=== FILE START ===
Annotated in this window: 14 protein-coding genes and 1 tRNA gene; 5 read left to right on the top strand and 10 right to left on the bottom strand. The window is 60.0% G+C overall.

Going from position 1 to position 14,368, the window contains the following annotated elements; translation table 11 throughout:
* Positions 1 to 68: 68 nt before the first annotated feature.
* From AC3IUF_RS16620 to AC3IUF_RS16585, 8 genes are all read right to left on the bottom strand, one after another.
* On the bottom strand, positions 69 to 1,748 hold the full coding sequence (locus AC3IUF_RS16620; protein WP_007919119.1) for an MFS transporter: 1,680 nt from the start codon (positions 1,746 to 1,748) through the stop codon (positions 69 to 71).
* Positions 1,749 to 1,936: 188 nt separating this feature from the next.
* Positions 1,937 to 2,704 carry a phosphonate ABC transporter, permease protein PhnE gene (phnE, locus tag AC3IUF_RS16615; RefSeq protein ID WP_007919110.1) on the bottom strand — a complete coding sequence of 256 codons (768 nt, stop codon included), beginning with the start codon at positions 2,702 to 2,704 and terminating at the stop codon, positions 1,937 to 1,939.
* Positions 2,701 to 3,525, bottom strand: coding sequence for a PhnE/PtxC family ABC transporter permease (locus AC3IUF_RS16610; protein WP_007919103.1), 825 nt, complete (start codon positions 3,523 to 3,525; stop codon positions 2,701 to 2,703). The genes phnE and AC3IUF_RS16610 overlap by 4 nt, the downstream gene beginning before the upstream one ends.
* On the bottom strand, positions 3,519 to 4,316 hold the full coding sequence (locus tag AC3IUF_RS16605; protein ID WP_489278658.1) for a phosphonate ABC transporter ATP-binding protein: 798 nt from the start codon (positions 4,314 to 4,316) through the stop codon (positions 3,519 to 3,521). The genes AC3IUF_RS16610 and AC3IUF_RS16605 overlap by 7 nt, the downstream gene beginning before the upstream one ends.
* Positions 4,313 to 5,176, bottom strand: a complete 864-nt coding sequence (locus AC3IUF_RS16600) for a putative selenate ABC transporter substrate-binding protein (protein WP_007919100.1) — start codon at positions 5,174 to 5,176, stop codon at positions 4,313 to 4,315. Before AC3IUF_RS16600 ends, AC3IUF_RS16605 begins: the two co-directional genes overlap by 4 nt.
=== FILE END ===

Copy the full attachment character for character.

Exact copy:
Annotated in this window: 14 protein-coding genes and 1 tRNA gene; 5 read left to right on the top strand and 10 right to left on the bottom strand. The window is 60.0% G+C overall.

Going from position 1 to position 14,368, the window contains the following annotated elements; translation table 11 throughout:
* Positions 1 to 68: 68 nt before the first annotated feature.
* From AC3IUF_RS16620 to AC3IUF_RS16585, 8 genes are all read right to left on the bottom strand, one after another.
* On the bottom strand, positions 69 to 1,748 hold the full coding sequence (locus AC3IUF_RS16620; protein WP_007919119.1) for an MFS transporter: 1,680 nt from the start codon (positions 1,746 to 1,748) through the stop codon (positions 69 to 71).
* Positions 1,749 to 1,936: 188 nt separating this feature from the next.
* Positions 1,937 to 2,704 carry a phosphonate ABC transporter, permease protein PhnE gene (phnE, locus tag AC3IUF_RS16615; RefSeq protein ID WP_007919110.1) on the bottom strand — a complete coding sequence of 256 codons (768 nt, stop codon included), beginning with the start codon at positions 2,702 to 2,704 and terminating at the stop codon, positions 1,937 to 1,939.
* Positions 2,701 to 3,525, bottom strand: coding sequence for a PhnE/PtxC family ABC transporter permease (locus AC3IUF_RS16610; protein WP_007919103.1), 825 nt, complete (start codon positions 3,523 to 3,525; stop codon positions 2,701 to 2,703). The genes phnE and AC3IUF_RS16610 overlap by 4 nt, the downstream gene beginning before the upstream one ends.
* On the bottom strand, positions 3,519 to 4,316 hold the full coding sequence (locus tag AC3IUF_RS16605; protein ID WP_489278658.1) for a phosphonate ABC transporter ATP-binding protein: 798 nt from the start codon (positions 4,314 to 4,316) through the stop codon (positions 3,519 to 3,521). The genes AC3IUF_RS16610 and AC3IUF_RS16605 overlap by 7 nt, the downstream gene beginning before the upstream one ends.
* Positions 4,313 to 5,176, bottom strand: a complete 864-nt coding sequence (locus AC3IUF_RS16600) for a putative selenate ABC transporter substrate-binding protein (protein WP_007919100.1) — start codon at positions 5,174 to 5,176, stop codon at positions 4,313 to 4,315. Before AC3IUF_RS16600 ends, AC3IUF_RS16605 begins: the two co-directional genes overlap by 4 nt.